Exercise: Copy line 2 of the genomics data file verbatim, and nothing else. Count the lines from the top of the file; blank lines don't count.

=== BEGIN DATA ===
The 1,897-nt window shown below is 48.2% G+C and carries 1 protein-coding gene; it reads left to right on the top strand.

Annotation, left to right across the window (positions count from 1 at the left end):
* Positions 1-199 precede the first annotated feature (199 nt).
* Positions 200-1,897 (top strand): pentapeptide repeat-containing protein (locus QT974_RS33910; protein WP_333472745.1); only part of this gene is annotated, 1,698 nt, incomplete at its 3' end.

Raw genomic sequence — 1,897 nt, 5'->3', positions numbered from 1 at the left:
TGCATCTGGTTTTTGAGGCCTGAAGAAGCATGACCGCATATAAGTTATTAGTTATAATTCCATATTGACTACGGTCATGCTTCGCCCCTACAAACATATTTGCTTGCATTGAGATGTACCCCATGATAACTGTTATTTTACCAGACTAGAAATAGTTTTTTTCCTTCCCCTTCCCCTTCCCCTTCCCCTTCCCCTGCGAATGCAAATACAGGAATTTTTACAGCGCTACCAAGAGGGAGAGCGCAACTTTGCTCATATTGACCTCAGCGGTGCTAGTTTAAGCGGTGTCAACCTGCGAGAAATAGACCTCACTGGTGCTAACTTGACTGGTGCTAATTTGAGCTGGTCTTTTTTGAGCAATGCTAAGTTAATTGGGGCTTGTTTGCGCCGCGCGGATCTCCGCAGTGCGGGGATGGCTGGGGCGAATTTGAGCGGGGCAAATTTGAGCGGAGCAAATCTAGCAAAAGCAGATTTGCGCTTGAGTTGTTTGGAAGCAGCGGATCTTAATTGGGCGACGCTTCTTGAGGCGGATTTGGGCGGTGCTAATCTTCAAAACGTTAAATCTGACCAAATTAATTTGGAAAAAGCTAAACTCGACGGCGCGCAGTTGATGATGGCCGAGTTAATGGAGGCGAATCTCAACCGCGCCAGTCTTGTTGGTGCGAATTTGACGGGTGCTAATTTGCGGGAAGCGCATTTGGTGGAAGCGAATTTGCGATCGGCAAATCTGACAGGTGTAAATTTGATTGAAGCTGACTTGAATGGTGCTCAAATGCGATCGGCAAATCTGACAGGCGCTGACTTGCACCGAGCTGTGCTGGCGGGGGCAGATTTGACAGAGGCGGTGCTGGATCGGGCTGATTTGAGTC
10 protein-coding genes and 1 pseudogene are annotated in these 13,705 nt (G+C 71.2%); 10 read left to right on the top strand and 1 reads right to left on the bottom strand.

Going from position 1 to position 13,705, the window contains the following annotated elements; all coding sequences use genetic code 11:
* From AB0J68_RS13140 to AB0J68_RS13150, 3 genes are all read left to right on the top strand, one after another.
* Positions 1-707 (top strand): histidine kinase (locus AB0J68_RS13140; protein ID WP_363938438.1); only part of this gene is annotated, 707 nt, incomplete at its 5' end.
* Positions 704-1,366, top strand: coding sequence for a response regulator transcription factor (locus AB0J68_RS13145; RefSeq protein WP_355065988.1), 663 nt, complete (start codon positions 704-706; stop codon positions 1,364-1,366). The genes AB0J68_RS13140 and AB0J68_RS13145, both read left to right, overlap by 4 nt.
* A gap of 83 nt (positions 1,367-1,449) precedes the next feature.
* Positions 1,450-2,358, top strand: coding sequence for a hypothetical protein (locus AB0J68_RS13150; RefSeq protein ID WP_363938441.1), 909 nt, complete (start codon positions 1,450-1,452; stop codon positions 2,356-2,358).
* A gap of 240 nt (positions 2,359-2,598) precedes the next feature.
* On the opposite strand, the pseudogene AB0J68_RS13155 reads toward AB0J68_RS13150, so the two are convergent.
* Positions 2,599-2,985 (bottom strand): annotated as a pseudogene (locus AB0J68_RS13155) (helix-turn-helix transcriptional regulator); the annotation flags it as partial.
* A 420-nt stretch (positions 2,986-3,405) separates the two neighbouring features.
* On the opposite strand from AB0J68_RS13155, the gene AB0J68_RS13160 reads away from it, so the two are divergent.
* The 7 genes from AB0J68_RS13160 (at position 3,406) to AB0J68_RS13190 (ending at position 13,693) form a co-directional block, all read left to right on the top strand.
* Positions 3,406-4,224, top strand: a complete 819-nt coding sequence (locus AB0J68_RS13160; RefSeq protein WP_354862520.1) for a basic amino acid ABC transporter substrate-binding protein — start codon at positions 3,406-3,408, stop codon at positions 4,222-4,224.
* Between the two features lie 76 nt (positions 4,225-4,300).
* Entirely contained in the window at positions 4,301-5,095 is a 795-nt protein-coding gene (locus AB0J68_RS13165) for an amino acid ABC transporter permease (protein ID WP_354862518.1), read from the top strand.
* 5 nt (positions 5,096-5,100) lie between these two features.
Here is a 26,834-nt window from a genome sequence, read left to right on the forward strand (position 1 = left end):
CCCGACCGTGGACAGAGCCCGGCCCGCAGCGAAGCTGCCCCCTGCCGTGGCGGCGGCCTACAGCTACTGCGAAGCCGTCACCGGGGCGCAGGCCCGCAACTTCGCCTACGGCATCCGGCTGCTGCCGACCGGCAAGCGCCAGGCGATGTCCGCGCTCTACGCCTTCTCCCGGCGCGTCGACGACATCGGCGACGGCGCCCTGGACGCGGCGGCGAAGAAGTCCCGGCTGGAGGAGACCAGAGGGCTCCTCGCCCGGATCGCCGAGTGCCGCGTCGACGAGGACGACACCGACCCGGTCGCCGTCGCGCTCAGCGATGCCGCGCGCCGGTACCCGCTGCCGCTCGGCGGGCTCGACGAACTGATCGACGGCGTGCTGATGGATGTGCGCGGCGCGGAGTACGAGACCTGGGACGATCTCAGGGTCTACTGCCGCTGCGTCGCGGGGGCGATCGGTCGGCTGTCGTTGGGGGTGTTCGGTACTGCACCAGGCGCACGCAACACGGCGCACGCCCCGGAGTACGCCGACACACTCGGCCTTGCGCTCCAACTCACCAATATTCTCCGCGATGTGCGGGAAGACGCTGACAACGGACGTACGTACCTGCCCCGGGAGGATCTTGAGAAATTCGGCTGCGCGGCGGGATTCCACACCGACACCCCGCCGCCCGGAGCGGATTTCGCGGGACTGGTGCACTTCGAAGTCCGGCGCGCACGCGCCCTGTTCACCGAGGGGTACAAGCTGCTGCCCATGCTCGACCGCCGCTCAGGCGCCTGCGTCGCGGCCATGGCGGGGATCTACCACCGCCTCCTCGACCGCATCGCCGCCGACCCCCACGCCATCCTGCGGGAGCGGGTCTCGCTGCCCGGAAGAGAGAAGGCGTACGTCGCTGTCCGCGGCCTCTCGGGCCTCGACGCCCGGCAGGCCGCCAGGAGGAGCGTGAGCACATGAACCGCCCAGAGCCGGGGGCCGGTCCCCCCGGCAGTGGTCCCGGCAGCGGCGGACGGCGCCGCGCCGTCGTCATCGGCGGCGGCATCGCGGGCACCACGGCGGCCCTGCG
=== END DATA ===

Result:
Annotation, left to right across the window (positions count from 1 at the left end):